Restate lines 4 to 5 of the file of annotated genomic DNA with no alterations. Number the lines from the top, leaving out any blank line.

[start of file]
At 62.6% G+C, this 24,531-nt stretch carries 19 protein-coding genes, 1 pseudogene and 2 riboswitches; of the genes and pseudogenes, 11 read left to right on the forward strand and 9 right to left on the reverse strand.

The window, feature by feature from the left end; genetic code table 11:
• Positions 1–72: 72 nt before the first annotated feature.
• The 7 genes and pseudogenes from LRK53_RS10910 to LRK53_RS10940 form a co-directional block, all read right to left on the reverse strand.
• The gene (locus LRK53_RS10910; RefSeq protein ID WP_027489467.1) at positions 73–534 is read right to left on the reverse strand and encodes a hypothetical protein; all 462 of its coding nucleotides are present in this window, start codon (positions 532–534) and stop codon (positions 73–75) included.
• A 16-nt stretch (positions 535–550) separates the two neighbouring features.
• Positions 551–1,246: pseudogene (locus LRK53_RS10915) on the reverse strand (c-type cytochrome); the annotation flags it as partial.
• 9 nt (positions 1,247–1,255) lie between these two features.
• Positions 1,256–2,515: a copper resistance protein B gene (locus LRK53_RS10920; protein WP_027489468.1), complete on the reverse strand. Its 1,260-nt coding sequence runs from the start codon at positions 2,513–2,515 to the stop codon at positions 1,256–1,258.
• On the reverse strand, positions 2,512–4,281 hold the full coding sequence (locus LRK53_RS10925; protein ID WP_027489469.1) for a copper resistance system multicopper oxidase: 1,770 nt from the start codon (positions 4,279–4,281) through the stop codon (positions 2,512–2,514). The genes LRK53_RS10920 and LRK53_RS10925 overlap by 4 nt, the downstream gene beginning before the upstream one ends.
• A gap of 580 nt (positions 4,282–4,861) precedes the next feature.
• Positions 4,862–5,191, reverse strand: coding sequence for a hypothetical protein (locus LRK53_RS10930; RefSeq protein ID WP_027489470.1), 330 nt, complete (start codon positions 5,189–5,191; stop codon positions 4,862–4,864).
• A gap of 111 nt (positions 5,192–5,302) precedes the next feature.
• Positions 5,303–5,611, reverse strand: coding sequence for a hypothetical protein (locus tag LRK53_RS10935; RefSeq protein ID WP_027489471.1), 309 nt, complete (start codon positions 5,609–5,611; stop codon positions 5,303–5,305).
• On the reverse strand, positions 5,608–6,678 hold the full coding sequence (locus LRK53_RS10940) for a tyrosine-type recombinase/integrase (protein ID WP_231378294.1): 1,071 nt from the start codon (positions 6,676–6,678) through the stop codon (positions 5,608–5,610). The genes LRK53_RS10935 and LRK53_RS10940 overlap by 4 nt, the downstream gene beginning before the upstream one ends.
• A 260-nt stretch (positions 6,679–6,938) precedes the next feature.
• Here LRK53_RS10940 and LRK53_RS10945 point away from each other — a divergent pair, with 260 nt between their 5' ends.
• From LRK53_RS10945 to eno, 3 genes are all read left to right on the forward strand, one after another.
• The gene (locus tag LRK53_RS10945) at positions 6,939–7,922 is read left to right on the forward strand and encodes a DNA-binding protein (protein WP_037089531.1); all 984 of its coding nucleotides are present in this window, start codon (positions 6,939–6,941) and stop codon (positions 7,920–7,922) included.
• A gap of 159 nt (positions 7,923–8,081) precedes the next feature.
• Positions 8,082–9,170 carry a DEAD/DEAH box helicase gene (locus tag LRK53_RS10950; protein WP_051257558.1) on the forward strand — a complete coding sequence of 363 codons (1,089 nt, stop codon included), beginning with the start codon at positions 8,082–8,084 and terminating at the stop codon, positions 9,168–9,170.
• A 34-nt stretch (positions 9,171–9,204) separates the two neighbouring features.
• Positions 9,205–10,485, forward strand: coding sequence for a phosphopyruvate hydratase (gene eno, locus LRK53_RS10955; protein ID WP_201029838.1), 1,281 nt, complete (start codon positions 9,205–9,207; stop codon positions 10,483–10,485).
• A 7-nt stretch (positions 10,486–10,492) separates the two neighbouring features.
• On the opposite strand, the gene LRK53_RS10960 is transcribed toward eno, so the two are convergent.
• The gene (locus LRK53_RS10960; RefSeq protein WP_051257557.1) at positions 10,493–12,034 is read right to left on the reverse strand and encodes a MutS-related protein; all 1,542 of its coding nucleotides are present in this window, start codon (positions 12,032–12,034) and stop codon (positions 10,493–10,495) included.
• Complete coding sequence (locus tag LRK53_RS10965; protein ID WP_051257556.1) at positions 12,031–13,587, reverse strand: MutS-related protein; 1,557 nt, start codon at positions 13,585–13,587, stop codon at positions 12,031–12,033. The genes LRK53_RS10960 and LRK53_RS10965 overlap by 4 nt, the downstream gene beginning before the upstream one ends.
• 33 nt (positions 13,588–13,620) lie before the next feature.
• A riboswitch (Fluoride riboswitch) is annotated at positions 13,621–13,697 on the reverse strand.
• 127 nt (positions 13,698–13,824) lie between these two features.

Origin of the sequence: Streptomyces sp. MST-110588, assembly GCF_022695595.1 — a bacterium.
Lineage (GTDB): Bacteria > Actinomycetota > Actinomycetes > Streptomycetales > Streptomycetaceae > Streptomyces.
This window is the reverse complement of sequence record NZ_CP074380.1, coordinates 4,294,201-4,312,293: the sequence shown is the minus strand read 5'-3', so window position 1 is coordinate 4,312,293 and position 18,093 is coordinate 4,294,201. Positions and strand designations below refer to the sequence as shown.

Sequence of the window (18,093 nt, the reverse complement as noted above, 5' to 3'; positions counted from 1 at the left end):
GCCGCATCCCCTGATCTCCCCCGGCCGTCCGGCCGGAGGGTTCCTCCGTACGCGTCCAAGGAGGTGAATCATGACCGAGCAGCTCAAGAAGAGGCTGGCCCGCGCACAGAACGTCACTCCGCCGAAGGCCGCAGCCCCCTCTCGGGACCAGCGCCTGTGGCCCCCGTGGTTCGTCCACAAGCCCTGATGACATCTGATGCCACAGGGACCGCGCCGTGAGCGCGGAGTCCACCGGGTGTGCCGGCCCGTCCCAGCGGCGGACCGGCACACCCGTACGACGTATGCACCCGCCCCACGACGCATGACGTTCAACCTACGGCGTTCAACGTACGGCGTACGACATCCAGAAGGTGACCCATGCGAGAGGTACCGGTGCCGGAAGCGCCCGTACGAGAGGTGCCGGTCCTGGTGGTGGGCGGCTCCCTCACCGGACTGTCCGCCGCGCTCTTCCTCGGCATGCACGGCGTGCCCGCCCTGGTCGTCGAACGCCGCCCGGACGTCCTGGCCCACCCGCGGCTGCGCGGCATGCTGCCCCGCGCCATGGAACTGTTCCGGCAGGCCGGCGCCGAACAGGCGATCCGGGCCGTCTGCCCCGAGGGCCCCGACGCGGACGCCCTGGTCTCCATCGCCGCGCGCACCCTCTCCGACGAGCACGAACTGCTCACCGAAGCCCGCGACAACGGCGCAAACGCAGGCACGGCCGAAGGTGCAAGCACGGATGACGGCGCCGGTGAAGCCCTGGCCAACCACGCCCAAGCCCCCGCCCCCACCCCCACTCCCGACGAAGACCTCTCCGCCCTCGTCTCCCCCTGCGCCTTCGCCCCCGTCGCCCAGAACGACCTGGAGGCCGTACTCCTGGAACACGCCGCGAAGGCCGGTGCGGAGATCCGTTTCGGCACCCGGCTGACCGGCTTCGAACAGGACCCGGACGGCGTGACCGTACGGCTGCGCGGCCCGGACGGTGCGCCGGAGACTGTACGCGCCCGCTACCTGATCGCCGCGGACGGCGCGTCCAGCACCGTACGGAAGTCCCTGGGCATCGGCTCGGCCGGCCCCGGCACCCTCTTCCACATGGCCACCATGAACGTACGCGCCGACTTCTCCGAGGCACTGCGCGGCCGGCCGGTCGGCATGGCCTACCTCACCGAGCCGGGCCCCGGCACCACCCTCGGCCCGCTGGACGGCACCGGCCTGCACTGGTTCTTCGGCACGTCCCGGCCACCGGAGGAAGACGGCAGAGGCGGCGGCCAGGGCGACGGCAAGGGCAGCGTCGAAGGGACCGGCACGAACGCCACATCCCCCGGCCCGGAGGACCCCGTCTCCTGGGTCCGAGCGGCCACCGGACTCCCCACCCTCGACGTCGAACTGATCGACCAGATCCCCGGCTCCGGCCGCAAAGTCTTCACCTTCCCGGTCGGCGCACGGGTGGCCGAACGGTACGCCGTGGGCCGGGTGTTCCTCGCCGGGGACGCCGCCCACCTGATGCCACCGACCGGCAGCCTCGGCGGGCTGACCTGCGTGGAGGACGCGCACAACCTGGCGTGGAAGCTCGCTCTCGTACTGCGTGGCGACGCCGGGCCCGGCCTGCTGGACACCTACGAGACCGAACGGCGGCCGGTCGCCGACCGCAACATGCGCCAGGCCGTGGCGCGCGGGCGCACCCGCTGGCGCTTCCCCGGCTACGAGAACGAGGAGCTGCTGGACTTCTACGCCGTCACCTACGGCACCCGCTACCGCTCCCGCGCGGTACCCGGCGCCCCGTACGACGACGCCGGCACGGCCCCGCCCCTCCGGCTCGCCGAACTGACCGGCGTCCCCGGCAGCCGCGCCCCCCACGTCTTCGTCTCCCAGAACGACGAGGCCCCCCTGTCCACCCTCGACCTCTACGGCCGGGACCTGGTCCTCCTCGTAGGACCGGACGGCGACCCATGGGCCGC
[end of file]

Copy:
• The 7 genes and pseudogenes from LRK53_RS10910 to LRK53_RS10940 form a co-directional block, all read right to left on the reverse strand.
• The gene (locus LRK53_RS10910; RefSeq protein ID WP_027489467.1) at positions 73–534 is read right to left on the reverse strand and encodes a hypothetical protein; all 462 of its coding nucleotides are present in this window, start codon (positions 532–534) and stop codon (positions 73–75) included.